Guys, as much as we may not want to, we have to think about what will happen to our families after we’re gone.
I’m not talking about money or an estate here. I’m talking about what our last words to our kids will be, and how we can share our wisdom, our advice, our love, and our memories not just while we’re here on earth, but forever.
Blake Brewer realized this in the hardest way possible—he lost his father in an accident while on vacation in Hawaii. While enjoying a beautiful day of snorkeling at Hanauma Bay, Blake’s father suddenly got caught in a rough spot and was struggling to stay above water. His father literally died in Blake’s arms while he was trying to rescue him.
Just hours after he passed, Blake had to call his grandparents, along with his Dad’s work and church to deliver the news.
As he sat with his grief, his mother appeared in the doorway. She put some papers in his hand, which started, “Dear Blake, Natalie, and Marcus…”
This Letter Changed Everything with Blake Brewer
His father had been writing him a letter for several months, and was planning to give it to him on the trip.
On a simple sheet of paper, his father shared his thoughts, wisdom, encouragement, and advice. 18 years later these words continue to guide Blake through life.
Over the course of the next year, Blake saw himself develop more as a person and a leader than ever before—and learned how to live with a newfound sense of purpose.
Now, Blake has dedicated his life to helping other dads share legacy letters like the one his father wrote, leading and guiding their children for an entire lifetime.
In my conversation with Blake, you’ll get to hear the defining moment that would change his life forever and how to write the legacy letter that’s inside your heart waiting to be put to paper!“Our words are so powerful. We’re competing with the rest of the world and the world is screaming at our children.” - Blake Brewer Click To Tweet
Blake Brewer’s Podcast Highlights
- Why some fathers are reluctant to reach out for help when it comes to upping their dad game.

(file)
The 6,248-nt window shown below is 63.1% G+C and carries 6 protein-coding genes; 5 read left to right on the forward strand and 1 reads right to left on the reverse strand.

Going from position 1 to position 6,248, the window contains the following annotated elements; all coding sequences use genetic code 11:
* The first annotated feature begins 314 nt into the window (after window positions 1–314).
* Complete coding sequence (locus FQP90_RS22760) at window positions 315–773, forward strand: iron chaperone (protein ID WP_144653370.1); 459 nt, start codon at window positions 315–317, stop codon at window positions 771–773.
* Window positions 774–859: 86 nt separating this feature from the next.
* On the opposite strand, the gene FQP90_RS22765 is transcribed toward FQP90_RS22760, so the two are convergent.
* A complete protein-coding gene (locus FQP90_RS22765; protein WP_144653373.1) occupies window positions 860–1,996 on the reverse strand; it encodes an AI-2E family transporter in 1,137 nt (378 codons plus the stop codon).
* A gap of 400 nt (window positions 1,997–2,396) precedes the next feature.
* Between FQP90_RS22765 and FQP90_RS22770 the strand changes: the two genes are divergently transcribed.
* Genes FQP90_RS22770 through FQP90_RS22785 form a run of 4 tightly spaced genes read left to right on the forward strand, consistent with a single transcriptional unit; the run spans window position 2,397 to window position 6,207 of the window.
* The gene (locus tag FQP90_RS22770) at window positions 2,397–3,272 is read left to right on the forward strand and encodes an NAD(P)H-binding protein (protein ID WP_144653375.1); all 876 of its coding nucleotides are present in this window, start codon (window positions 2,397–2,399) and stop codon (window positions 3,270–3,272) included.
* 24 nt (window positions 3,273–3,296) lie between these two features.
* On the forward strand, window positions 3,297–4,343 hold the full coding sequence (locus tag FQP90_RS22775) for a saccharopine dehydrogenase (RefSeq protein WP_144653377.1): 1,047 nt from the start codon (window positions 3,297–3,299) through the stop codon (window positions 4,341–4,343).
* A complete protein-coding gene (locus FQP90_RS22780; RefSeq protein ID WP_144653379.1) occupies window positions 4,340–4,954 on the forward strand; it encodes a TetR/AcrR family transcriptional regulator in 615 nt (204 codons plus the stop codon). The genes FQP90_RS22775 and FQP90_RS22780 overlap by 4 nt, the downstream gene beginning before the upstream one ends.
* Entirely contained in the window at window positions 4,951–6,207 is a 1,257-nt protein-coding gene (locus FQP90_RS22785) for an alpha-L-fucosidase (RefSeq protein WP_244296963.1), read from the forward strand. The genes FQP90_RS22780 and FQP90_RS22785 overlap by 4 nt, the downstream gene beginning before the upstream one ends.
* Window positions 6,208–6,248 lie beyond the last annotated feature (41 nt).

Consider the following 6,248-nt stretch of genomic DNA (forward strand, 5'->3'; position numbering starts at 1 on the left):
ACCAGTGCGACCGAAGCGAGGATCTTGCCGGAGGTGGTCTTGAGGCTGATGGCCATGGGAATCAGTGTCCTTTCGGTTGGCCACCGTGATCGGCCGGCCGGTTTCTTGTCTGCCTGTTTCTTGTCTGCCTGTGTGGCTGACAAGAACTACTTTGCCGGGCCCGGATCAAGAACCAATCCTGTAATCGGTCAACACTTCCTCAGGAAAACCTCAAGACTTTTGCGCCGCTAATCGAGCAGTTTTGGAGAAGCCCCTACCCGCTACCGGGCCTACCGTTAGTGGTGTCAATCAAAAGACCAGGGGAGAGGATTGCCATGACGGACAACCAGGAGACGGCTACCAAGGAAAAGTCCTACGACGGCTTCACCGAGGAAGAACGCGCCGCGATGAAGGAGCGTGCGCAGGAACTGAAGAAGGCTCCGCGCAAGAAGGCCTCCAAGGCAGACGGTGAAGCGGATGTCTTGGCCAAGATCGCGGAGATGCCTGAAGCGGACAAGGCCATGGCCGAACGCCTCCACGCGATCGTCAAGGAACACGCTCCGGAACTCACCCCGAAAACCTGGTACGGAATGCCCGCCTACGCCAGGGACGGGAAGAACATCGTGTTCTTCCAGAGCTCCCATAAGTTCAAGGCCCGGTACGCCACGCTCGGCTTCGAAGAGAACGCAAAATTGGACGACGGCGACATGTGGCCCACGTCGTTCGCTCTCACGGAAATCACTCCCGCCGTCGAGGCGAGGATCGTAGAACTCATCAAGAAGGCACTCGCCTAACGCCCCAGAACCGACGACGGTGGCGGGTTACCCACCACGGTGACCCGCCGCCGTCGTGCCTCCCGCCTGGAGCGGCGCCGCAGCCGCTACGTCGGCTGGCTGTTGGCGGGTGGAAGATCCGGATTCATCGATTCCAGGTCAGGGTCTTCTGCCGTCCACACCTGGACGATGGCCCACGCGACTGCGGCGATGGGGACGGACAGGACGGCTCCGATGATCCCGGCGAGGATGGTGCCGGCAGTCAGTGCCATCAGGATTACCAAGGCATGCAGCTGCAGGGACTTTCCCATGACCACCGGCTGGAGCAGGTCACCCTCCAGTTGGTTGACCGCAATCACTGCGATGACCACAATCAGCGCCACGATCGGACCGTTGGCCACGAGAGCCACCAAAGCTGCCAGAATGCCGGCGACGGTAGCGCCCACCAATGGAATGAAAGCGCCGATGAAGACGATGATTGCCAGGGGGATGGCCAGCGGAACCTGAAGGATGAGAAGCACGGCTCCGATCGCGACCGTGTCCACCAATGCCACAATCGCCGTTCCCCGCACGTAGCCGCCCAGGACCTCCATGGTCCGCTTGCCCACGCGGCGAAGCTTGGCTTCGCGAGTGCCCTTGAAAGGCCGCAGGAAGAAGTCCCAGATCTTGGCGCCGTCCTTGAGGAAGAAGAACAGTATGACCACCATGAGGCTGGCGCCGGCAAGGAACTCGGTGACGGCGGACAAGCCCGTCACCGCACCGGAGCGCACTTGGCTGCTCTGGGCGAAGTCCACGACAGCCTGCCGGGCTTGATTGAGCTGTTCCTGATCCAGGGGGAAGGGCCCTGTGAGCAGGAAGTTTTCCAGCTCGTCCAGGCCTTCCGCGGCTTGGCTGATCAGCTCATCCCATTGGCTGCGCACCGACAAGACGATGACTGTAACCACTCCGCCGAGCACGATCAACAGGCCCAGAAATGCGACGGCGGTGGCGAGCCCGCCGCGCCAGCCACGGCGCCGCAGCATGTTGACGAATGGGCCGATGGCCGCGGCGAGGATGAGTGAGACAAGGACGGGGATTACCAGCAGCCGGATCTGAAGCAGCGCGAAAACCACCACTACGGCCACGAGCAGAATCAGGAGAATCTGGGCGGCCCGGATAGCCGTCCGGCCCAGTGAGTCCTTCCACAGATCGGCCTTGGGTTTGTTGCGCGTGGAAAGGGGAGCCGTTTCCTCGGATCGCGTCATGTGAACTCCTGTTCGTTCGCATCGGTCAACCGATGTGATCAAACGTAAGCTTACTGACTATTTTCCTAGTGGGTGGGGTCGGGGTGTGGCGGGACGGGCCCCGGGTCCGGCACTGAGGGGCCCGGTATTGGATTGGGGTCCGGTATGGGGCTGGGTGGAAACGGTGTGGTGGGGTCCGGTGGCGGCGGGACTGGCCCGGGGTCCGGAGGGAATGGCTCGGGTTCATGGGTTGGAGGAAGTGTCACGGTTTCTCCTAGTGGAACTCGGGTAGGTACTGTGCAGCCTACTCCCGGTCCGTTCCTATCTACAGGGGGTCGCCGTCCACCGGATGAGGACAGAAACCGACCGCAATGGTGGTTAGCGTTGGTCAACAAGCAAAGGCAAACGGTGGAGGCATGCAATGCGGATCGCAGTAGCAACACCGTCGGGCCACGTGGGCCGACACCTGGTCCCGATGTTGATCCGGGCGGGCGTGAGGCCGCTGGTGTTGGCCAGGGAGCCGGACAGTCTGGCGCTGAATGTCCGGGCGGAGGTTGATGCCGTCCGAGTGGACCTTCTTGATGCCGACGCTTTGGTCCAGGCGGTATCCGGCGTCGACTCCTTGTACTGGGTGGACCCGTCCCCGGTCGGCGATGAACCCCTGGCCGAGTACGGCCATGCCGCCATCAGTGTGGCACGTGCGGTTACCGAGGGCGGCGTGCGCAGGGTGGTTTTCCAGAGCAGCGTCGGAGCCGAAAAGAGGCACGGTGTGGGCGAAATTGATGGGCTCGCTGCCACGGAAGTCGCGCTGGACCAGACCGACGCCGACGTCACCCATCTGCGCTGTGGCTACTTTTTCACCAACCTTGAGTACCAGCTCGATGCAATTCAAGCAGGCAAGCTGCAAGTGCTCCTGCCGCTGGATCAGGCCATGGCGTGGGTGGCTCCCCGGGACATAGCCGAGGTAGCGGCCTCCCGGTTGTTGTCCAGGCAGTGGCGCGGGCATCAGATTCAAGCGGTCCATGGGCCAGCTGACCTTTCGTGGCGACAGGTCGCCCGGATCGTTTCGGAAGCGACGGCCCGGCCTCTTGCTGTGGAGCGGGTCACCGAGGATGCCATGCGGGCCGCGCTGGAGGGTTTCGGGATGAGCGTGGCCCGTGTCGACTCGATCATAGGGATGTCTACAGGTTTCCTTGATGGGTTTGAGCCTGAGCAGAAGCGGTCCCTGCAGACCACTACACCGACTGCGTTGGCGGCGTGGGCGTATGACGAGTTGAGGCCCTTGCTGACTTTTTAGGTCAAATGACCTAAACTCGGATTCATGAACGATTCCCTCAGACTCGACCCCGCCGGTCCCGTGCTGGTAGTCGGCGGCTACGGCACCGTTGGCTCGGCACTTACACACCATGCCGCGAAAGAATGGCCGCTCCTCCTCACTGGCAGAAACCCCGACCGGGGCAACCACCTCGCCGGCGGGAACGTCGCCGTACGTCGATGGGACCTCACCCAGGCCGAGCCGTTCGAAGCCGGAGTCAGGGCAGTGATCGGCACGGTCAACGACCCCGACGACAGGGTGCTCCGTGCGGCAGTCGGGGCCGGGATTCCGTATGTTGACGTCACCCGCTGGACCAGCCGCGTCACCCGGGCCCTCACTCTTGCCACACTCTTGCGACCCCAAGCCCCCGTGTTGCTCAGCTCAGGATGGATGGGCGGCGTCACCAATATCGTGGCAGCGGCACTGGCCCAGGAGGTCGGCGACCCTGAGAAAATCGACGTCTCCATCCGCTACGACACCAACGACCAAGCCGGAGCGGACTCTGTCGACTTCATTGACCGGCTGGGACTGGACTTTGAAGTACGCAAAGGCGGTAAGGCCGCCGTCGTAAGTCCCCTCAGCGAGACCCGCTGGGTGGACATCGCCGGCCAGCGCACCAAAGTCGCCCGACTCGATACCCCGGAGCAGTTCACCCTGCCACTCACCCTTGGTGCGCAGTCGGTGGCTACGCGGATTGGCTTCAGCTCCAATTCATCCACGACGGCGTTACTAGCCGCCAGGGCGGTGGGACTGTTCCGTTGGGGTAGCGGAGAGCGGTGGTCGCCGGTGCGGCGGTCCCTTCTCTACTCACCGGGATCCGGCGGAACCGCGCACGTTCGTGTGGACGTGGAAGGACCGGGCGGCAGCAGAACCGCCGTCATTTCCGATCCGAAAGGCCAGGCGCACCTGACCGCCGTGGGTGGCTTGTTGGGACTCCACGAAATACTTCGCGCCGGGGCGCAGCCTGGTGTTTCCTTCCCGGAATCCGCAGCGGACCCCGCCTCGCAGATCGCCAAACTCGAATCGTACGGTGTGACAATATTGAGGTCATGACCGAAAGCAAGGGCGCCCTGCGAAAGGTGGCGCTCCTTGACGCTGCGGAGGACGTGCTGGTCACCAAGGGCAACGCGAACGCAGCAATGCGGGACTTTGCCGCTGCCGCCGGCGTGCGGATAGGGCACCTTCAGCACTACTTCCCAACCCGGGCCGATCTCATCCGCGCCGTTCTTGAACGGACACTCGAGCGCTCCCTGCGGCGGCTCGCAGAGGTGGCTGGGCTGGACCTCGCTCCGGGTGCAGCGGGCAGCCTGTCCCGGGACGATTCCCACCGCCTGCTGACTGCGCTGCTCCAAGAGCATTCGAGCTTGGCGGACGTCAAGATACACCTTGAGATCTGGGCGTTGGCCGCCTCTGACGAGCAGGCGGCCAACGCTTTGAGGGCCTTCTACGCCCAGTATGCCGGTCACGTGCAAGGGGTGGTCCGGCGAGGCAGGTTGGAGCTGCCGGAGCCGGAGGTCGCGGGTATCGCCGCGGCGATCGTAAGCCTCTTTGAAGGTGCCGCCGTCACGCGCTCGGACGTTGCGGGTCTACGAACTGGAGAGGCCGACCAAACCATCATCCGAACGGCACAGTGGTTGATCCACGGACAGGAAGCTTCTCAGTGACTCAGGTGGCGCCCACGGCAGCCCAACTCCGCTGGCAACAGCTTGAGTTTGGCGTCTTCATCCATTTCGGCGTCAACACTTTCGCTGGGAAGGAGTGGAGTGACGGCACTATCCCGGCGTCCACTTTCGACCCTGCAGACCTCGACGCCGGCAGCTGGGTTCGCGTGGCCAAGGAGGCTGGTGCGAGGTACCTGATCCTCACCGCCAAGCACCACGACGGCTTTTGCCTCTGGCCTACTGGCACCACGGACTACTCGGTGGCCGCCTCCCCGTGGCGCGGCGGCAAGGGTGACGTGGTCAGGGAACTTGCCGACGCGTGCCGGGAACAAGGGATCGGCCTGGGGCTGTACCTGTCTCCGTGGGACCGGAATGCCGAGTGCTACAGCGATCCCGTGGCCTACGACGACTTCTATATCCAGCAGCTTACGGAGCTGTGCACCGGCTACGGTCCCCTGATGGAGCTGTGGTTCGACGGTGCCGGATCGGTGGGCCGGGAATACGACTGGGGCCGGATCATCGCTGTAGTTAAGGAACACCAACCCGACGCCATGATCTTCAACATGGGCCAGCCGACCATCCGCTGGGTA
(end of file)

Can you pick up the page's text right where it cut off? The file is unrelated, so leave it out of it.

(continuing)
- The most powerful (and painful) words Blake heard between the ages of five and fifteen.
- How do we teach our kids to be decisive, rather than telling them what to do and how to think?
- Why is it so important for us as dads to tell our kids what makes us proud?
- The things children need to hear from you to have a confident life and develop emotional intelligence.
- Why is it sometimes so hard for us to communicate how we feel?
- What stops guys from writing a legacy letter?
- How does writing out our values make us more confident and articulate in business, as well as at home?
- How do our phones stop us from showing up for the people we love?
- How can we show up for our families in stressful times, like when we’re launching a business in startup mode?
Blake Brewer’s Links & Other Resources
- Blake Brewer’s Website
- Follow Blake Brewer on Twitter, Facebook, Instagram, and YouTube
- The Good Dad Project by Larry Hagner
- Tom Brady
- Kobe Bryant
- Critical Thinking & Teaching Discernment with Jordan Harbinger
- Being a Whole Life Millionaire and Living the R.I.C.H. Life with Matt Aitchison
Blake Brewer’s Story
Some knew my dad as a great football player – Terry Bradshaw’s tight end at Louisiana Tech and then drafted by the Atlanta Falcons, some knew my dad as CEO of the hospital where he worked, and some knew my dad as their Sunday School teacher at our church…
But to me, my dad was just my dad. He was my hero.
When I was 19 my parents took the family on an amazing trip to Hawaii. On the first day, my dad and I went out snorkeling at Hanauma Bay.
We were having an unbelievable time when, all of a sudden, we got caught up in a rough spot known as Witches Brew.
My father started yelling for help and before I knew it, he was under water. I tried to save him, but I couldn’t overpower the water, and he literally died in my arms.
It went from being one of the best days of my life to the worst.
A few hours later, we were back in the condo and I was trying to make sense of what just happened. At that moment my mother came into the room and handed me a “gift” from my dad.
I had no idea at the time, but for several months my dad had been working on a letter for me and my siblings and he had finished it just prior to the trip.
The words in this letter were exactly what I needed at that time in my life and 18 years later his words and his voice are still leading me and guiding me.
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